Cisco chief strategy officer Ned Hooper has responded to a group of Tandberg shareholders who are holding out for a better offer from the vendor.
Last Friday the threat that Cisco might be unable to complete its multi-billion dollar purchase of Tandberg reared its head again when the Oslo stock exchange halted trading in Tandberg shares after sources told Bloomberg that Cisco would walk away if it couldn't secure more than 90%backing from Tandberg shareholders.
As previously reported in MicroScope, a group of Tandberg investors controlling around 24% of its shares refusing to play ball.
Hooper said: "Cisco's offer represents a 38.3% premium to the closing share price on July 15, one day prior to reports of a possible transaction. The price also represents a 102% 12 month return for Tandberg shareholders, far surpassing global market returns."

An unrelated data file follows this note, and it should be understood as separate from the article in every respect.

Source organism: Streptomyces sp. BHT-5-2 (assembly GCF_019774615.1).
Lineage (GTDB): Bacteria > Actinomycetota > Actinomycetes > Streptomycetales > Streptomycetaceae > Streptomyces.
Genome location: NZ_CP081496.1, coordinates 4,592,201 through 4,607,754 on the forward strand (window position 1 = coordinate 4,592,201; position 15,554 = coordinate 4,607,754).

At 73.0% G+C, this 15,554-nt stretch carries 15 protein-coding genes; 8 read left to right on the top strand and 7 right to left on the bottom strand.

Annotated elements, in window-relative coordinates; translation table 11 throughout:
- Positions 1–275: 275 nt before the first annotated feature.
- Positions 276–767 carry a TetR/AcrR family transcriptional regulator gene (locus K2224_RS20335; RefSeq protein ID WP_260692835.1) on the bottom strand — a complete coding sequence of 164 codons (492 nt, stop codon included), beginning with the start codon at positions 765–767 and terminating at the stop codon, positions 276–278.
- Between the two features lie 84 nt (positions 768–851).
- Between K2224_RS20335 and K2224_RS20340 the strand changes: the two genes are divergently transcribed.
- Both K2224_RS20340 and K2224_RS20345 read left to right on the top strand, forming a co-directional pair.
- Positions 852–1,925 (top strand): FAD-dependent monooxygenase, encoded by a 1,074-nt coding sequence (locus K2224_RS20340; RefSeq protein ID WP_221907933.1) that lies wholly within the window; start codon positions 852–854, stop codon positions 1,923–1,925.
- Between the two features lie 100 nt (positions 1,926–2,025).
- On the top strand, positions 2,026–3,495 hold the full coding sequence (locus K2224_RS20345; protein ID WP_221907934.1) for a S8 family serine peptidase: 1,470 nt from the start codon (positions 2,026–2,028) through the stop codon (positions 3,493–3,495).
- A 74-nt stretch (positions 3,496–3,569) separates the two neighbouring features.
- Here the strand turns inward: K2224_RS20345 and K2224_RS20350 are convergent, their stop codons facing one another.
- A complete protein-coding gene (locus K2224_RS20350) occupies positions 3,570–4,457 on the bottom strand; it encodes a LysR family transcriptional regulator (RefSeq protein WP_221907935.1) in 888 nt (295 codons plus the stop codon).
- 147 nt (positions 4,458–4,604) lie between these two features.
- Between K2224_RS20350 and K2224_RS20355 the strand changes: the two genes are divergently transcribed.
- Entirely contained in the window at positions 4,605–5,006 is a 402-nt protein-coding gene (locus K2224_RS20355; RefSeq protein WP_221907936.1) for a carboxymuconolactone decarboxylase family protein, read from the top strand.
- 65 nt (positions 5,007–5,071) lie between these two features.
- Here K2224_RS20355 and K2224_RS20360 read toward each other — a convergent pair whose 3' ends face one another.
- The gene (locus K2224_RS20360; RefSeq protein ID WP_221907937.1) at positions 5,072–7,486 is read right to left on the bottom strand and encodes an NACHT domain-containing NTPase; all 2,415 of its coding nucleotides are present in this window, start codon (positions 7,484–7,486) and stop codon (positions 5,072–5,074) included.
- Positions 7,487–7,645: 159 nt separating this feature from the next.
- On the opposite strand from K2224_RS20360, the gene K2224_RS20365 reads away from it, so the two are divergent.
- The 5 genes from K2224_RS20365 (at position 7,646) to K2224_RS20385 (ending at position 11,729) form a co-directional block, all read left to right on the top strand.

Hooper invoked Cisco's "strong record" in creating decent returns for shareholders in firms it has acquired in the past, adding that the vendor would "always act with fiscal prudence".
Trade in Tandberg stocks resumed in the afternoon after the stock exchange found no evidence of irregularities.
"Oslo Børs has reviewed whether some participants have access to different information in relation to evaluating the value of the company's shares. Oslo Børs has not found sufficient reasons to uphold the matching halt," the stock exchange said in a statement.
Cisco has until next Monday to lock up the votes it needs for the acquisition.
Meanwhile, John Chambers dipped into his voluminous pockets again on Tuesday to acquire the assets of China-based set-top box builder DVN.
The $44.5m (£27.2m) deal is but a minnow compared to Cisco's recent acquisitions, and will see Hong-Kong-listed DVN slotted into Cisco's Service Provider Video Technology Group. Cisco said the deal was mainly designed to boost its addressable consumer market in China and other emerging territories.
Cisco has form in this area, having bought set-top box and broadband kit provider Scientific Atlanta in 2005 for close to $7bn at the time.